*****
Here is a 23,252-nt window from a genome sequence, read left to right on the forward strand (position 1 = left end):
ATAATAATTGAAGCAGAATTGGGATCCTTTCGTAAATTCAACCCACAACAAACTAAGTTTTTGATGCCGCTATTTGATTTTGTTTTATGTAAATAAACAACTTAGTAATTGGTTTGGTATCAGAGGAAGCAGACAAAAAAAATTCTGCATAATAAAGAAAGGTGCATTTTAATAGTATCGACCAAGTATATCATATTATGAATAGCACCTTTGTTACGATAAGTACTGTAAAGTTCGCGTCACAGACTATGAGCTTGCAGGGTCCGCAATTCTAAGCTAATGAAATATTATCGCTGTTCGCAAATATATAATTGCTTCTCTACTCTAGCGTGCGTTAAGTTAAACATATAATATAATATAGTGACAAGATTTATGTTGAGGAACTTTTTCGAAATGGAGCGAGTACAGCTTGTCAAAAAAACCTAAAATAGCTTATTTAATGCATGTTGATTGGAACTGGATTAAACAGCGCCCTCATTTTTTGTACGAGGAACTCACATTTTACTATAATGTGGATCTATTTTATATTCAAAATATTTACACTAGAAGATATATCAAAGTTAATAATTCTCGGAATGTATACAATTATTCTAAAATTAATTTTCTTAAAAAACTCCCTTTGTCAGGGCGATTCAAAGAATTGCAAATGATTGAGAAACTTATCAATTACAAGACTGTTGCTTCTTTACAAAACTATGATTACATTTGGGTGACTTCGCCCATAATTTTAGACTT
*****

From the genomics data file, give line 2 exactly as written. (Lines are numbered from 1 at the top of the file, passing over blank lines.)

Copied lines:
ATAATAATTGAAGCAGAATTGGGATCCTTTCGTAAATTCAACCCACAACAAACTAAGTTTTTGATGCCGCTATTTGATTTTGTTTTATGTAAATAAACAACTTAGTAATTGGTTTGGTATCAGAGGAAGCAGACAAAAAAAATTCTGCATAATAAAGAAAGGTGCATTTTAATAGTATCGACCAAGTATATCATATTATGAATAGCACCTTTGTTACGATAAGTACTGTAAAGTTCGCGTCACAGACTATGAGCTTGCAGGGTCCGCAATTCTAAGCTAATGAAATATTATCGCTGTTCGCAAATATATAATTGCTTCTCTACTCTAGCGTGCGTTAAGTTAAACATATAATATAATATAGTGACAAGATTTATGTTGAGGAACTTTTTCGAAATGGAGCGAGTACAGCTTGTCAAAAAAACCTAAAATAGCTTATTTAATGCATGTTGATTGGAACTGGATTAAACAGCGCCCTCATTTTTTGTACGAGGAACTCACATTTTACTATAATGTGGATCTATTTTATATTCAAAATATTTACACTAGAAGATATATCAAAGTTAATAATTCTCGGAATGTATACAATTATTCTAAAATTAATTTTCTTAAAAAACTCCCTTTGTCAGGGCGATTCAAAGAATTGCAAATGATTGAGAAACTTATCAATTACAAGACTGTTGCTTCTTTACAAAACTATGATTACATTTGGGTGACTTCGCCCATAATTTTAGACTT